In April we carried out TfL’s largest ever compliance inspection and at the time of that inspection Uber met all requirements for a private hire operation in relation to record keeping. We have also been in extensive correspondence with Uber to understand precisely how their business model operates in London.

Following this review, we have reached the conclusion that the way Uber operates in London is in accordance with the law as it applies to private hire operators and specifically in the way bookings are accepted and invited. 

However, TfL is aware of one incidence where it appears that a driver may have carried out private hire bookings for Uber using a vehicle without insurance and that matter is being dealt with appropriately.

Technology continues to advance quickly and we will continue to monitor developments in way that the market develops in London to ensure that operators and drivers remain compliant.

I would like to emphasise that TfL continues to recognise, and defend, the important distinction between the services provided by taxis and private hire vehicles. TfL is therefore continuing to defend the right of taxis to utilise bus lanes in the ongoing litigation including at the European Court of Justice.

Leon Daniels

Managing Director – Surface Transport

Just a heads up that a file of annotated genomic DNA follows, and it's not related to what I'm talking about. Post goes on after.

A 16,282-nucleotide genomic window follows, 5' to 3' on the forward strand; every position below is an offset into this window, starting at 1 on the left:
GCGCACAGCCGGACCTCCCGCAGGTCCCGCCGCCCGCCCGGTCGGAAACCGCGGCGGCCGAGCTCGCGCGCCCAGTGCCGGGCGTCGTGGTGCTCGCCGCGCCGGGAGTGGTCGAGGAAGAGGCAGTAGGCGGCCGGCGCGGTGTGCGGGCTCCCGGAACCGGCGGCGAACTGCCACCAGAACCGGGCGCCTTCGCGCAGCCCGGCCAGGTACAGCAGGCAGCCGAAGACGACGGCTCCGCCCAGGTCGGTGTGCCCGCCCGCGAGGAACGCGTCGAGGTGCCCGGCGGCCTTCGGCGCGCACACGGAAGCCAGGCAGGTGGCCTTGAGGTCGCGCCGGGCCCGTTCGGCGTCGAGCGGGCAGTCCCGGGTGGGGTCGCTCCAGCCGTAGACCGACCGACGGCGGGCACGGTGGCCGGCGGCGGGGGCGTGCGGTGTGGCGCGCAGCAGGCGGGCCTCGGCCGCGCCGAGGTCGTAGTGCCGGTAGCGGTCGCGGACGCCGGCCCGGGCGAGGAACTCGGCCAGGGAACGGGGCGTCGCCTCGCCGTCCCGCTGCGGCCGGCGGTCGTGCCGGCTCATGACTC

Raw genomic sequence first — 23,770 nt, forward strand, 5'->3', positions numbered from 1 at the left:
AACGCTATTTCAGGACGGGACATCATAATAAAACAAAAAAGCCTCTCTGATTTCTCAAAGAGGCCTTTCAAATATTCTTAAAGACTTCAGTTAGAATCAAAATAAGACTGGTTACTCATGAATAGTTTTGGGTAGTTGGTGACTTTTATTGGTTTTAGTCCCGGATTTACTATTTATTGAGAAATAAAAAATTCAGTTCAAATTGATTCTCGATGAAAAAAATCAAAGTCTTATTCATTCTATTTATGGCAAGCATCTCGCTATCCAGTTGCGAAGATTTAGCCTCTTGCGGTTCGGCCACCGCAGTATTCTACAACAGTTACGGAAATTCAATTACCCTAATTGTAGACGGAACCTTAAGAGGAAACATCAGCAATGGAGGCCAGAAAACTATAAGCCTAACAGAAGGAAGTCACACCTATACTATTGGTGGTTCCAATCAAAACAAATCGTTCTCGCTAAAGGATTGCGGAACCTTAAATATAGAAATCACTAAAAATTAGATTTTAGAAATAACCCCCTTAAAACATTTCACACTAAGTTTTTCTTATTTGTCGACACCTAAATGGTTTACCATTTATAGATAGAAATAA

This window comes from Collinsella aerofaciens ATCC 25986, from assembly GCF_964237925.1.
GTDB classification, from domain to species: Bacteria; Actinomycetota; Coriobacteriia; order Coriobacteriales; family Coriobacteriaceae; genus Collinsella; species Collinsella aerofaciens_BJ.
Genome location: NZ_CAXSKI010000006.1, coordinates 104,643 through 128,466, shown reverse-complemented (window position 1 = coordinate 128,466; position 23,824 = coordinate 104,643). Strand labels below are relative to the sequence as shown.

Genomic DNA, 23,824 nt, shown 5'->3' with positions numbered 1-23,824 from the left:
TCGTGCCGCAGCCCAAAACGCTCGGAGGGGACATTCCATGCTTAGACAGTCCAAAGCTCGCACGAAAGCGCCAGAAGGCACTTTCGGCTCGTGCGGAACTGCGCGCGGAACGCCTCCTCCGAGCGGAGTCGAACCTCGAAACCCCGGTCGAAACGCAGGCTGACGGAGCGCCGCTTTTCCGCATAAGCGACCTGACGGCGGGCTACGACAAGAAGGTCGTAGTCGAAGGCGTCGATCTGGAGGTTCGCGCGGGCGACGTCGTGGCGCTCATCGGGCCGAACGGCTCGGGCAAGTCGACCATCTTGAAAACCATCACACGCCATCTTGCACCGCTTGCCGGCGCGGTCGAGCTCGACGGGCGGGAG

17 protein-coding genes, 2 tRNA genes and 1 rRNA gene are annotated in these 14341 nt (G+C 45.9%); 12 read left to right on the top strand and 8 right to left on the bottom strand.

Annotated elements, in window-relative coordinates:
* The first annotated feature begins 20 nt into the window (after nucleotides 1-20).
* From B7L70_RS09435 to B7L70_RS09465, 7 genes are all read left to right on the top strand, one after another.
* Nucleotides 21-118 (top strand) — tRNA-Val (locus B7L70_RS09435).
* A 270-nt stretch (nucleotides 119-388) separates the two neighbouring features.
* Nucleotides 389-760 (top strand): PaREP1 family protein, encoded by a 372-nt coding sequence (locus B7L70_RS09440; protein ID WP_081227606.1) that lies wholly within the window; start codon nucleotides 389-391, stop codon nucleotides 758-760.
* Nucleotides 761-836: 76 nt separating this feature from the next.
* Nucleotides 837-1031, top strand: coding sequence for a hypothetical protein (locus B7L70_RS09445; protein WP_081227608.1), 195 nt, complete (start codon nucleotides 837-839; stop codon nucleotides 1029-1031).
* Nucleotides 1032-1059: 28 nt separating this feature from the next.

Transport for London

Editorial Comment: from Jim Thomas Editor, Taxi Leaks.

TfL have always been aware that Uber did not/does not comply with conditions of fitness as PH operator.

TfL have bent over backwards to accommodate this billion dollar company. Uber have unfairly been given over two years grace, to get their London operation in order.

On the 19th of June 2014 Garret Emmerson stated Uber had changed certain terms and conditions with their relationship regarding passengers, but that TfL were still not happy with certain aspects of  Uber's London operation. 

Even so, they still refused to suspend Uber's operating licence.

If Uber were a Licensed Taxi company, they would not have a current licence.

On the 19 June 2014, Grant Davis, chairman of the LCDC, said they were talking with the LTDA, about a second date for further action....but we've heard nothing since.